Leather Holster for a Flip 2 Phone - Part 2

In part 1, having received a commission for a custom leather phone pouch, I had to figure out how to make it without the phone to work from. I made up a wooden form to shape the leather, prototyped in cardboard and finally made up a template. Onward!

I'm fairly well practiced at these steps now, although there's always a bit of tension working with soft leather - it marks so easily until it's waxed, so you have to be very careful with any hard tools and even fingernails around it or you can write off a couple of hours work (and some reasonably costly hide) in a moment.

The leather blank was cut to the template, soaked (requiring the use of a spare plastic drawer as it was too big for any of my tubs)...

...excess water pressed out with a towel and I put it to dry with one of my usual improvised clamping agglomerations.

Once fully dry and holding its shape, it was glued and grooves cut for the stitches. You can see a bit more detail on all these steps in my Leatherman Squirt pouch post.

Although it took a lot longer, it was nice for once sewing together something bigger than a matchbox :)

One of the things I learned making the Leatherman Squirt pouches was to leave a decent bit of excess on the side tab to make it easier to clamp, glue and sew.

This was now trimmed off, and all the corners rounded. I used a washer as a guide to trim the corners of the flap to a neat radius, and finished all the edges with fine sandpaper to soften and round them, with a final buff using a piece of scrap denim to remove the fluff and polish the edges.

The body of the sheath was now basically finished, and could be dyed black and given my usual three or so coats of carnauba creme, buffed to a nice sheen.

Next, adding the magnetic snap. I'd already used these push-through snaps on my leather portfolio case so I had a good process down.

First, press the prongs against the leather to mark where they would go, then punch holes for them by the simple and inelegant approach of knocking a screwdriver through with a rubber mallet into a piece of wood.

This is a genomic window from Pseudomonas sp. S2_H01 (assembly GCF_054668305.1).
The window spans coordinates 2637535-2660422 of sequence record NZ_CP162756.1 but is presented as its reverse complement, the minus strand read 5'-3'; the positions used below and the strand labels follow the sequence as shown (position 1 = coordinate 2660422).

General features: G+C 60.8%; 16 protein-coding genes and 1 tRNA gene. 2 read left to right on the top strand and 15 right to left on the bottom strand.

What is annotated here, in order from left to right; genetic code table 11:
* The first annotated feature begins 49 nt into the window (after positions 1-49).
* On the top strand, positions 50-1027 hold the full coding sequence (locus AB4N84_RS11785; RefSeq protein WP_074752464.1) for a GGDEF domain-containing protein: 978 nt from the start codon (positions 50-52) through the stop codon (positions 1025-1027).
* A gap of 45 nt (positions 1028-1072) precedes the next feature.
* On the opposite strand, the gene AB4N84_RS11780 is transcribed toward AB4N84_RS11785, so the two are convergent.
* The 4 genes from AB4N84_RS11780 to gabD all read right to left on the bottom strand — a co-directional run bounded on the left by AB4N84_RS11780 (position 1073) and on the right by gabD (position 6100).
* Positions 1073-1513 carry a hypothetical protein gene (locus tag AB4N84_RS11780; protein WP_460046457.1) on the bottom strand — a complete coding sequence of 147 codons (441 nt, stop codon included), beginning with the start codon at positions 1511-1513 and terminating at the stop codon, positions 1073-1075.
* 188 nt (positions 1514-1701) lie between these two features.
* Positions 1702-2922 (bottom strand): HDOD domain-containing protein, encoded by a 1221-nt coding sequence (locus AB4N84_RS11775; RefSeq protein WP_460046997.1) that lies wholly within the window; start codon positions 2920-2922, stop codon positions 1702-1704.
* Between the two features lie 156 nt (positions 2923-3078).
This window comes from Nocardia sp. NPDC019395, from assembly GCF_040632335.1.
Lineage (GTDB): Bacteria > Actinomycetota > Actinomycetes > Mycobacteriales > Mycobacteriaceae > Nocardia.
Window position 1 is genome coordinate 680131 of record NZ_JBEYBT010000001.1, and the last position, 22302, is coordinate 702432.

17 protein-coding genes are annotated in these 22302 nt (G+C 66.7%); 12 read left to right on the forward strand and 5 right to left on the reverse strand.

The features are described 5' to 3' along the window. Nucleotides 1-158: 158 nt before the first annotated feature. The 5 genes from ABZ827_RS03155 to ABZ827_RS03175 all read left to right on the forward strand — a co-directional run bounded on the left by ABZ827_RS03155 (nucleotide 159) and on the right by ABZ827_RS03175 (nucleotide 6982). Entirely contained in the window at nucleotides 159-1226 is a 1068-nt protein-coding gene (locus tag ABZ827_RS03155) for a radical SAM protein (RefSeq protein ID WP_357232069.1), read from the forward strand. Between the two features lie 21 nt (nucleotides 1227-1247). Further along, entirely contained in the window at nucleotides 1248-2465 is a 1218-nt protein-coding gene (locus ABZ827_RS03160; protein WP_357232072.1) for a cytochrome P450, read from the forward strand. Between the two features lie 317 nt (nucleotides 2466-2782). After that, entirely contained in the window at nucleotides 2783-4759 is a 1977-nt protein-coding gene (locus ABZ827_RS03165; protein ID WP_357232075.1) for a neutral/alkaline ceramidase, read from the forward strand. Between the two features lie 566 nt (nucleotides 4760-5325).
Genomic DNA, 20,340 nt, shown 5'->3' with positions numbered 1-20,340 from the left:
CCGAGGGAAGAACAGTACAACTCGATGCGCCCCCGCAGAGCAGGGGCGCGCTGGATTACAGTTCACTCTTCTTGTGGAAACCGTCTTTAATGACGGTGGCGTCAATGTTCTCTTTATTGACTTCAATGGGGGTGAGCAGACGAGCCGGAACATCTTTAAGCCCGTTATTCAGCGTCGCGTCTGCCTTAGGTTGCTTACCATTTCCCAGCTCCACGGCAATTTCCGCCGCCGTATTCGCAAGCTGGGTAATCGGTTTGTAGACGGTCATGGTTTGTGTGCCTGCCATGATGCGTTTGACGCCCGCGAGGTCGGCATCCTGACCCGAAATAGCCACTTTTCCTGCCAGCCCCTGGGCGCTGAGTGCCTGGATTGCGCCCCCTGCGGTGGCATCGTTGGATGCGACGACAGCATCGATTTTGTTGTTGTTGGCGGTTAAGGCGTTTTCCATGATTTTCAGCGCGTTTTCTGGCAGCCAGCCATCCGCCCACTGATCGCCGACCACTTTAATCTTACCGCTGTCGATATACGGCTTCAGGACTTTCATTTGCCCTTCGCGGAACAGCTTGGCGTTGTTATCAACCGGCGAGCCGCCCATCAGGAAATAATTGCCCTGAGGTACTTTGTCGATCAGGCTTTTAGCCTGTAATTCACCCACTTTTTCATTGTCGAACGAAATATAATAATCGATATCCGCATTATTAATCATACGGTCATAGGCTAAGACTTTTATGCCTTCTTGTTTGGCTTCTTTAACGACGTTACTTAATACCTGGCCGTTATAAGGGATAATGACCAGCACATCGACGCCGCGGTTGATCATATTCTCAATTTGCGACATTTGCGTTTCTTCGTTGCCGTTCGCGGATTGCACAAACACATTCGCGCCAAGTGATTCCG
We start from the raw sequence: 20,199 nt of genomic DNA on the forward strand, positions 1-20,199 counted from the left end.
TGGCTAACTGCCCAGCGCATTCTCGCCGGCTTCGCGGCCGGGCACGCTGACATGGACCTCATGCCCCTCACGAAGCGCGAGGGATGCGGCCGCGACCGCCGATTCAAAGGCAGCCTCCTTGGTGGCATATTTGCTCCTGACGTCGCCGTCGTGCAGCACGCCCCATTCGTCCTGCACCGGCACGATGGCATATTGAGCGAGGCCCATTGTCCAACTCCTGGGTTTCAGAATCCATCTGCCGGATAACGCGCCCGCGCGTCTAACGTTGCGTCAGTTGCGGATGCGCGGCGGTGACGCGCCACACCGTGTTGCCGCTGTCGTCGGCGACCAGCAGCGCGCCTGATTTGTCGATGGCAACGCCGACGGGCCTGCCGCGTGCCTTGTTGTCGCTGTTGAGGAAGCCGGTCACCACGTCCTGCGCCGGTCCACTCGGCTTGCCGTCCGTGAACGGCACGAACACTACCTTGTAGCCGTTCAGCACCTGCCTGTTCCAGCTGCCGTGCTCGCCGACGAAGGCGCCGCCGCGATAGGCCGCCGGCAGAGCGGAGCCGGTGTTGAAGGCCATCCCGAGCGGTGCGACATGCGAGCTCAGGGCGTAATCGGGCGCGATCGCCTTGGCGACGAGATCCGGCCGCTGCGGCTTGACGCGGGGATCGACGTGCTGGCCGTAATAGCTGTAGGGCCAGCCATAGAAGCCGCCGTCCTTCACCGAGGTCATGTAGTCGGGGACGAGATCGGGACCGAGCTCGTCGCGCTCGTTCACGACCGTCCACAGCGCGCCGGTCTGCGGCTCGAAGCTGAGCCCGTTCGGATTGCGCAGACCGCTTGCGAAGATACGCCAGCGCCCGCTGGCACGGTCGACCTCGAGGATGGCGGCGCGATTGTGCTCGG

Then push the prongs through, put the metal keeper disc over them and bend the prongs over, first with a rolling motion with a pair of pliers to get them tight then hammering them flat with the mallet and another bit of wood.

To locate the socket side of the snap correctly on the body of the sheath, I positioned the flap where I wanted it then pressed the "ball" on the side I'd just installed into the leather, then punched and installed it; a little trickier on this side as the keeper was inside the sheath, but with another block of wood slid inside it was easy to punch and get the prongs flat.

Then, some padding. My friend had asked that the pouch not be too tight a fit in case it could be reused for another phone, and in any case because I was working from a slightly approximate form I wanted to allow a little flexibility, but without the phone rattling around.

To that end, I'd made the pouch very slightly oversized, with the aim of padding it back to measured size with felt - then even if the dimensions and shape of the phone differed a little it would still be a snug fit, where the stiff leather wouldn't accomodate more than a tiny variation.

Padding it was as simple as cutting a couple of neat rectangles of black felt, adding a thin layer of leather cement and slipping them into place.

I used my straight edge to slide them into the sheath without touching the sides and press them firmly against the inner surface.

I did make one last-minute addition - I was concerned about the back of the snap possibly working its way through the felt and scratching the phone, so I added a little square of leather glued over the back of the snap under the felt.

There was one final problem to solve, and it was one I'd been wrestling with since I made the portfolio case - how to cover the visible back of the snap fastener, which was both a bit unsightly and could scratch or catch on things.

I'd finally decided to cover it with a "button" of leather, but I had to figure out how to punch it out neatly and have it fit snugly over the back of the snap.

Experiment one was grinding a hollow steel rod I had in my "bits box" to a sharp edge, to use as a punch.

It made a good dent but once the edge was sharp enough to cut the leather it was too brittle and just folded over, and I didn't have another steel rod of a suitable diameter.

A further experiment with the nearest thing in the house I had to a punch also failed due to structural issues. Fortunately I never eat apples anyway.

Having exhausted improvised solutions I felt justified in ordering a proper punch kit and doing it the easy way.

By soaking the disc in warm water for a few minutes I was able to shape it into a slight cup with my fingers, to give a nice rounded face and also a snug fit over the snap back. With a good gob of expoxy it formed a rock solid bond over the snap that resisted all my efforts to pry it loose, so I was satisfied it would survive any knocks and bumps when in use.

All that was left was to dye and wax the button, and the pouch was finished.

As I said at the top, I went into this project with some nerves but it turned out to be really satisfying and nice to have the driver to push through and figure out the challenges involved.

Next week is my week off, so next post will be up on the 31st of March.

See you soon!

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